I recently stumbled upon an article entitled How to Raise Your Kids So They Will Remain in the Faith. Well worth a read, though I feel there are probably a couple technicalities in this concept that need to be said. These technicalities go hand in hand.

1. No one is born of a particular faith
You may be born into a culture, into traditions, and to parents who follow a particular faith, but at the heart of the Christian faith is a personal decision between a man and God, and if we were to consider other faiths, it’s between a man and what he chooses to believe (be it true or not.) Thus the word remain may not be the most appropriate word, however I do understand where it is coming from.

2. Salvation can’t be forced
Trying to force someone into a particular faith is ridiculous. Giving strong encouragement and what not is fine; after all, it is someone’s eternal life at stake so you should be taking it seriously; but you don’t convert people. That’s the job of the Holy Spirit. You may be used to provide teaching and encouragement, but I think people identifying with a particular faith simply because it’s what they grew up with is worse than them saying they don’t have any particular faith (and in many cases, harder to reach.) Culture and traditions does not equal faith.

I don’t think the article is saying either of these things, however it would be very easy for someone to assume that it’s what the article was saying from only reading the title. The tips located in the article are very important; especially teaching your children God’s word (which doesn’t mean forcing it upon them, but teaching it to them so they have an opportunity to make an informed choice to be saved when the time is right) and modelling Christ in your lives.

Maybe a slightly better title would be “Raising your kids so that they will be, God willing, be saved.

Edit Outlook.com contacts on an Android phone

The other month the Outlook.com Android app was updated. It changed the Outlook.com app into something that you had to use (if you used Outlook) to something you want to use. Many of the bugs in the previous version (which wasn’t that good to start with) were ironed out, and it got a nice facelift.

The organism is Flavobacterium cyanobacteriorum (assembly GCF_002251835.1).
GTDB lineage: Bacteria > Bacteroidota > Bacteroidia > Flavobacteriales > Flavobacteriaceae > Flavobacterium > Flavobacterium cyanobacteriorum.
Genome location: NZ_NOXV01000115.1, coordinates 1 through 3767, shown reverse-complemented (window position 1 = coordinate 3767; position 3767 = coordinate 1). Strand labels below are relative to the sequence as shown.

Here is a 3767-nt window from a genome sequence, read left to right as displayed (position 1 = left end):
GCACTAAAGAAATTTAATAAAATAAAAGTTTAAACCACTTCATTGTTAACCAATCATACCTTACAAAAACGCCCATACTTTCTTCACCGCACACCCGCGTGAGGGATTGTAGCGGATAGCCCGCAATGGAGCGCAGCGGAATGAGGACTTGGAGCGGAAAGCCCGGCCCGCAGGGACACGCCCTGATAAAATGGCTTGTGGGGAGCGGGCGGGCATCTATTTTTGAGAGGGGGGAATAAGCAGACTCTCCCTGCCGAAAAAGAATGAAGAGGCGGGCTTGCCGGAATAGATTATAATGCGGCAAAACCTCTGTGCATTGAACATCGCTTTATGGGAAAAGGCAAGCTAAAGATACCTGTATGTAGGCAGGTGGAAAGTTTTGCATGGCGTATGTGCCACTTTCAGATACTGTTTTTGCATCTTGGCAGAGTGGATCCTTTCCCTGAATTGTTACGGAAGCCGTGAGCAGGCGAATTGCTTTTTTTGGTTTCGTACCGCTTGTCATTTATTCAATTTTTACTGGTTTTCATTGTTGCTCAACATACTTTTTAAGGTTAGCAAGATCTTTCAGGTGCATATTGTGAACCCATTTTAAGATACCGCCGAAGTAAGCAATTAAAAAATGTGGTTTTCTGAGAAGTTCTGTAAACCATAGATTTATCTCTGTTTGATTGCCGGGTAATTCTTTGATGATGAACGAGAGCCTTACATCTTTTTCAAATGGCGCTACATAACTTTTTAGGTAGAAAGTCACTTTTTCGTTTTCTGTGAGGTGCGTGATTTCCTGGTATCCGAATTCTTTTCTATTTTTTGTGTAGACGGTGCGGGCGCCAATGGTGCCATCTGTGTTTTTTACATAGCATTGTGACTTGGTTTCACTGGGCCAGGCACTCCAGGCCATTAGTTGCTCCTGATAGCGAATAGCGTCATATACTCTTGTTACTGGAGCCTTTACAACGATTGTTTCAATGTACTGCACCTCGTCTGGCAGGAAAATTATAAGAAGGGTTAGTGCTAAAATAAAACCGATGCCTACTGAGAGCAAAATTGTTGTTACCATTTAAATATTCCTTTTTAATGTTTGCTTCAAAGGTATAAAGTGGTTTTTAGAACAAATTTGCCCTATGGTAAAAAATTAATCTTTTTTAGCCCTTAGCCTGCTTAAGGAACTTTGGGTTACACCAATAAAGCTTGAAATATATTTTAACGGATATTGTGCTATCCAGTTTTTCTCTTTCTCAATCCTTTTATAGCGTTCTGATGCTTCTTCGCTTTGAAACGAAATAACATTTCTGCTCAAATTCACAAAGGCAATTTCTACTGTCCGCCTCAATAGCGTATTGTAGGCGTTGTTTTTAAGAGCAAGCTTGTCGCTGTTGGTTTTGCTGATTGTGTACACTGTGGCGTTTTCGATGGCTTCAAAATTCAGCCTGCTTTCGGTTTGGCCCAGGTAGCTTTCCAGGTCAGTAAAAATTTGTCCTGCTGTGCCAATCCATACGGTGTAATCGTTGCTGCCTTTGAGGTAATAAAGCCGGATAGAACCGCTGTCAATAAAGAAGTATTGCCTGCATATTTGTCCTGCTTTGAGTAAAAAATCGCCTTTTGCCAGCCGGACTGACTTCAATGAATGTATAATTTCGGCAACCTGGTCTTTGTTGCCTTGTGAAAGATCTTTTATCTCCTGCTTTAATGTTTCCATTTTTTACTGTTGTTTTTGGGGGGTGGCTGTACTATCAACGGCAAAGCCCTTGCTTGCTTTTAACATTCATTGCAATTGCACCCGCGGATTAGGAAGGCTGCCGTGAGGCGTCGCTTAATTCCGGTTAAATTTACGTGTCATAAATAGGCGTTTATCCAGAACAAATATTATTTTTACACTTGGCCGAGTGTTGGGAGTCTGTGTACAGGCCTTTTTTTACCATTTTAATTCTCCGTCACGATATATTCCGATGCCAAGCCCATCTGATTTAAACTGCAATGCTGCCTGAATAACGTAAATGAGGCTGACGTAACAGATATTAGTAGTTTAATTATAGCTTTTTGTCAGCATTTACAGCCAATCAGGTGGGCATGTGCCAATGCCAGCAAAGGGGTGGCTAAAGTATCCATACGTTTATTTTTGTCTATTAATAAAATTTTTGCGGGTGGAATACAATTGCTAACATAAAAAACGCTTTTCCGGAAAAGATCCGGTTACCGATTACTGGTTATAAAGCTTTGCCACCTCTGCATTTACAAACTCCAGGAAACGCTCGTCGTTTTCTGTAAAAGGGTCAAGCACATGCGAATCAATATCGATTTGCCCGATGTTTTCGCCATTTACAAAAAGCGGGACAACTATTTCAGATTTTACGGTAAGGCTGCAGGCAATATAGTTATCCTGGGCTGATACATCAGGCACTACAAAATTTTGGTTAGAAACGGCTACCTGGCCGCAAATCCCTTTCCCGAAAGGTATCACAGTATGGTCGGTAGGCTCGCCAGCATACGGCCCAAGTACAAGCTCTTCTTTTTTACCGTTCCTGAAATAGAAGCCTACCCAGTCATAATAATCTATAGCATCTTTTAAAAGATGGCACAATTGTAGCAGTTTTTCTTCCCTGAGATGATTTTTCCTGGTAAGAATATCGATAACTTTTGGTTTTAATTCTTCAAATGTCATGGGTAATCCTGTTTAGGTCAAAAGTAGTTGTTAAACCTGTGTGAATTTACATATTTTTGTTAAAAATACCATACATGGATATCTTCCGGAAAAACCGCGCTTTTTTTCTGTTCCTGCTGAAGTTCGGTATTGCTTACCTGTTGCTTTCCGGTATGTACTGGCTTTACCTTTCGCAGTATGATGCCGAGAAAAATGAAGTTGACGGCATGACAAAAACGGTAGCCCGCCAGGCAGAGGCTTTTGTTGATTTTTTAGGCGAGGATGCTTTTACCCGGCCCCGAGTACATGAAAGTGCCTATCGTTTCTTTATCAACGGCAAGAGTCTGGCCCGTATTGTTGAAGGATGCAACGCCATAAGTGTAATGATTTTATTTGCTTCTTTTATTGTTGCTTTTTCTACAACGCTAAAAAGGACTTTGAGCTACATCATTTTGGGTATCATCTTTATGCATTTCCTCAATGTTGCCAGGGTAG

One thing that the app does is syncs calendar and contact information with your Android phone as well. The calendar sync was 2-way: add an entry with the web interface and it will sync with the phone, and vice-versa. This is how cloud computing should work, and it’s how it works for your Google Calendar. However, one thing that was always an issue was contacts; contacts would sync from the web based interface onto your phone which was great, but you can’t add a contact to your Outlook.com contact database from your phone. It was just a one way sync.

This happened in the old version, and unfortunately still happens in the new version. However, the other day I was browsing the Microsoft Support forums to see if this is ever going to change, and found the following app: Contact Editor Free. It can edit and add Outlook.com contacts from your phone. In addition, Contact Editor Pro allows some additional features, such as creating a default (otherwise it will always ask you where you want your contact saved: on your phone, on your Google account or on your Outlook.com account.)

So, with that, I’ve pretty much got my Outlook.com account working how I want it with my Android phone. The only thing that isn’t synced in contacts is contact groups, however I am getting around this by using the grouping feature in GO SMS Pro (which can handle groups within the app rather than in the contacts app.)